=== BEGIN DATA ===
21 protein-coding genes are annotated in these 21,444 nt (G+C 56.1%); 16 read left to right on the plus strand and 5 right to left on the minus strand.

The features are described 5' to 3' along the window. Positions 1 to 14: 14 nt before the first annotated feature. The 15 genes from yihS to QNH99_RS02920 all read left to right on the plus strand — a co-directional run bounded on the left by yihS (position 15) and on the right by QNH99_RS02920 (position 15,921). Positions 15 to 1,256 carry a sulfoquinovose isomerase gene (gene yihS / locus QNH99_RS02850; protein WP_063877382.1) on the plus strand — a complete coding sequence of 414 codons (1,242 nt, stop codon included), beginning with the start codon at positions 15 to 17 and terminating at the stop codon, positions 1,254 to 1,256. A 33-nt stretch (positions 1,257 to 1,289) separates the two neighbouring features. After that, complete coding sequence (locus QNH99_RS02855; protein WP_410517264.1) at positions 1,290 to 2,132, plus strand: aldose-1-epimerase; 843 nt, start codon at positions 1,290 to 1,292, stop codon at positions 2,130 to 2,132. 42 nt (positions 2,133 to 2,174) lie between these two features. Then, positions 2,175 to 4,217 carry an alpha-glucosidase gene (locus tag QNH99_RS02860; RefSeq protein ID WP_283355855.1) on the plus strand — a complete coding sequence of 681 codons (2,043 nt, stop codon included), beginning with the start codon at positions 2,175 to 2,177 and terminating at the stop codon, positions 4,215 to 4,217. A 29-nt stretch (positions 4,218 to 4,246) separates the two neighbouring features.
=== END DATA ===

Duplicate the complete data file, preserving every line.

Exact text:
21 protein-coding genes are annotated in these 21,444 nt (G+C 56.1%); 16 read left to right on the plus strand and 5 right to left on the minus strand.

The features are described 5' to 3' along the window. Positions 1 to 14: 14 nt before the first annotated feature. The 15 genes from yihS to QNH99_RS02920 all read left to right on the plus strand — a co-directional run bounded on the left by yihS (position 15) and on the right by QNH99_RS02920 (position 15,921). Positions 15 to 1,256 carry a sulfoquinovose isomerase gene (gene yihS / locus QNH99_RS02850; protein WP_063877382.1) on the plus strand — a complete coding sequence of 414 codons (1,242 nt, stop codon included), beginning with the start codon at positions 15 to 17 and terminating at the stop codon, positions 1,254 to 1,256. A 33-nt stretch (positions 1,257 to 1,289) separates the two neighbouring features. After that, complete coding sequence (locus QNH99_RS02855; protein WP_410517264.1) at positions 1,290 to 2,132, plus strand: aldose-1-epimerase; 843 nt, start codon at positions 1,290 to 1,292, stop codon at positions 2,130 to 2,132. 42 nt (positions 2,133 to 2,174) lie between these two features. Then, positions 2,175 to 4,217 carry an alpha-glucosidase gene (locus tag QNH99_RS02860; RefSeq protein ID WP_283355855.1) on the plus strand — a complete coding sequence of 681 codons (2,043 nt, stop codon included), beginning with the start codon at positions 2,175 to 2,177 and terminating at the stop codon, positions 4,215 to 4,217. A 29-nt stretch (positions 4,218 to 4,246) separates the two neighbouring features.